Now that it has become clear that the Governor will not be the Republican nominee, he has decided to change his mind on the issue.

So much for being a man of his convictions.

In the past Crist has said he would support the nominee. He claimed to be dedicated to the Republican principles that are at the heart of the Party. Yet apparently Crist only feels that way if the Republican Party revolves around him.

I dare suggest that if Charlie Crist can not support Marco Rubio as the Republican candidate than what Crist is actually doing is casting even more doubt than there already is regarding just how dedicated to the principles of the Republican Party he is.

Marco Rubio is a fiscal conservative, a defender of the Constitution and a small government innovator who has put together one of the greatest compilations of citizen based solutions to the problems that Florida and our nation faces. When he was Florida’s Speaker of the House, he went on a statewide “Idearasier” that allowed Rubio to put all the ideas of state residents all together in a book called “100 Innovative Ideas For Florida’s Future”. To date, at least 57 of those 100 ideas have become legislation. They were people based solutions, not political based schemes and Marco Rubio was responsible for bringing them to fruition.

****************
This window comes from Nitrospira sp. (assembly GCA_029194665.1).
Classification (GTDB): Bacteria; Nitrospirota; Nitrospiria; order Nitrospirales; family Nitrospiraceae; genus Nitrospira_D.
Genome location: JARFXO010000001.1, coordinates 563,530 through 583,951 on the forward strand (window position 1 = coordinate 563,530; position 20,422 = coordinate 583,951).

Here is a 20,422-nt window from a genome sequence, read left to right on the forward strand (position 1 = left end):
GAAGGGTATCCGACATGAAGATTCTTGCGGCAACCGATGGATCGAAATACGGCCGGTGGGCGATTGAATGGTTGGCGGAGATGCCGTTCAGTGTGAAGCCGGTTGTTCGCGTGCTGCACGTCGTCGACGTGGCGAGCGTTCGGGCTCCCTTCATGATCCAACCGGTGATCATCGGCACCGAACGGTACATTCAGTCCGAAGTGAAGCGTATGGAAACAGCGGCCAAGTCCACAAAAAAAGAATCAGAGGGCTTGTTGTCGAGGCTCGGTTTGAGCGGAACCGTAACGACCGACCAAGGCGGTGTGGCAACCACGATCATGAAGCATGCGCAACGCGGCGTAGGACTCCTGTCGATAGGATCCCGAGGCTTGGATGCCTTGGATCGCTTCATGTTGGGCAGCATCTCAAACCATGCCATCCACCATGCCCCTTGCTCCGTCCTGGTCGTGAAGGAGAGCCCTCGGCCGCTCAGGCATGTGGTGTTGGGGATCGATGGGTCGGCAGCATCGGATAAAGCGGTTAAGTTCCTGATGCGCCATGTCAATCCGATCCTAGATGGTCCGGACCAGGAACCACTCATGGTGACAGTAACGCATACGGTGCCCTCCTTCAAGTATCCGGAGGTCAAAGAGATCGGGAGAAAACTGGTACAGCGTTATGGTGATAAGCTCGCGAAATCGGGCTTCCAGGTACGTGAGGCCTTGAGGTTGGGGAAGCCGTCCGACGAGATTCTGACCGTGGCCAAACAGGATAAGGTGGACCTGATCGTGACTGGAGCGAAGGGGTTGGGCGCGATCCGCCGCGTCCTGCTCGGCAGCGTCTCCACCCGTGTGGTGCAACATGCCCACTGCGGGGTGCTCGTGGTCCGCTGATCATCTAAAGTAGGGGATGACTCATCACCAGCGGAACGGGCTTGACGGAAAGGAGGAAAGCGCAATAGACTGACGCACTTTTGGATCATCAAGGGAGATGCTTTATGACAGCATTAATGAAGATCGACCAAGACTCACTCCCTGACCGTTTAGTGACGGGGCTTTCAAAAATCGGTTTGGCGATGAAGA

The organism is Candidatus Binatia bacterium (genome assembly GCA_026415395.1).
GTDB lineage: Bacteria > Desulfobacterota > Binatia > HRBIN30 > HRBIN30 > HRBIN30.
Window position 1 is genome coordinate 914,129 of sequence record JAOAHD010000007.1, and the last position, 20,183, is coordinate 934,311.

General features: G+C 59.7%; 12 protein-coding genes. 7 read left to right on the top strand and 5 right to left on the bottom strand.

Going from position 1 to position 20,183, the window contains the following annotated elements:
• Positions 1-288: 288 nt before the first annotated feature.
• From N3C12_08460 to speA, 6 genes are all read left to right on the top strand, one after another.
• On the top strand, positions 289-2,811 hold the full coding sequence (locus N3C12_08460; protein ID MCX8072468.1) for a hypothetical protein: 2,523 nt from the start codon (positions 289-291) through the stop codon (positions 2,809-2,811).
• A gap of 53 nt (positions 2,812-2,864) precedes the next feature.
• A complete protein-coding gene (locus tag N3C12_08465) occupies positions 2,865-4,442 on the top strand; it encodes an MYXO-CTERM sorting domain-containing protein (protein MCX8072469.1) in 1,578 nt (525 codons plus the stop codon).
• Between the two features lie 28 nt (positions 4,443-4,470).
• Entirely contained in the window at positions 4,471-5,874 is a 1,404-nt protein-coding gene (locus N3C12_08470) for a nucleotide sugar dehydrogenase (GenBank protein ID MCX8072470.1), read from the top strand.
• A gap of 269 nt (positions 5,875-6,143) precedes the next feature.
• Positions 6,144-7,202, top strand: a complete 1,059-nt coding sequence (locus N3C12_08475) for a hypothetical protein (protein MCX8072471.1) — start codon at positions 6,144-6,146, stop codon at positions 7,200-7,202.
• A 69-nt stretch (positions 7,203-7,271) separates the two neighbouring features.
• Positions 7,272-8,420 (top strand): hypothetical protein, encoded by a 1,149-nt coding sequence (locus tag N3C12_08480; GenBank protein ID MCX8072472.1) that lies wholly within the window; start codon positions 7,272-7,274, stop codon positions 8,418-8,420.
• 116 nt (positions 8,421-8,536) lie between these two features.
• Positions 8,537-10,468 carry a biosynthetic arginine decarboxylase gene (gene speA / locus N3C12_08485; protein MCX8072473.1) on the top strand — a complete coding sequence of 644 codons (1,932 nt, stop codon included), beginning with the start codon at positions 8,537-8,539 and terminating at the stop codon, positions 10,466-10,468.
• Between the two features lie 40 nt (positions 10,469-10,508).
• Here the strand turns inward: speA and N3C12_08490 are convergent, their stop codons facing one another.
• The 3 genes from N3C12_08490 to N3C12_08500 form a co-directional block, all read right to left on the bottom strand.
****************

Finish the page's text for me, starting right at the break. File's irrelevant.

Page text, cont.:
Rubio is a true, fair and open minded conservative, who reflects the type of approach to government that Floridians support. With the exception of Charlie Crist, who is now about to admit that he is a Republican who believes in the conservative foundation of our Party but only if he is the man who represents those principles.

Many Republicans believe in the phrase “In God We Trust” but for the Governor, it is only in Crist that he trusts. Unfortunately most Florida Republicans don’t agree with him on that. When it comes to who they feel is more in touch with the leadership we need, they trust Rubio over Crist.

As such, if Charlie Crist is really opposed to the Obama agenda and if he really supported conservative Republican policies than he would not take the risk of derailing the chances for a solid Republican to fight the Obama Administration on such things as spending and national defense or Cap-and-Trade and the battle to repeal the government healthcare takeover scheme.

If Charlie Crist believed in the policies of the Republican Party he is a member of, he would accept the decision and do like he originally said, “support Florida’s Republican nominee for Senate” He would not be making it more possible to send the opposition to Washington, and that is exactly what his third Party candidacy could help to do.

There must come a time when every man must believe in something greater than self. Now is the time for Governor Crist to do that. He needs to put aside his personal sense of competition, victory and glory and commit himself to being a dedicated soldier in the fight even if he is not made  a General in the war.

Otherwise he is nothing more than opportunistic, egomaniac, more concerned with having the stage than what he does on that stage.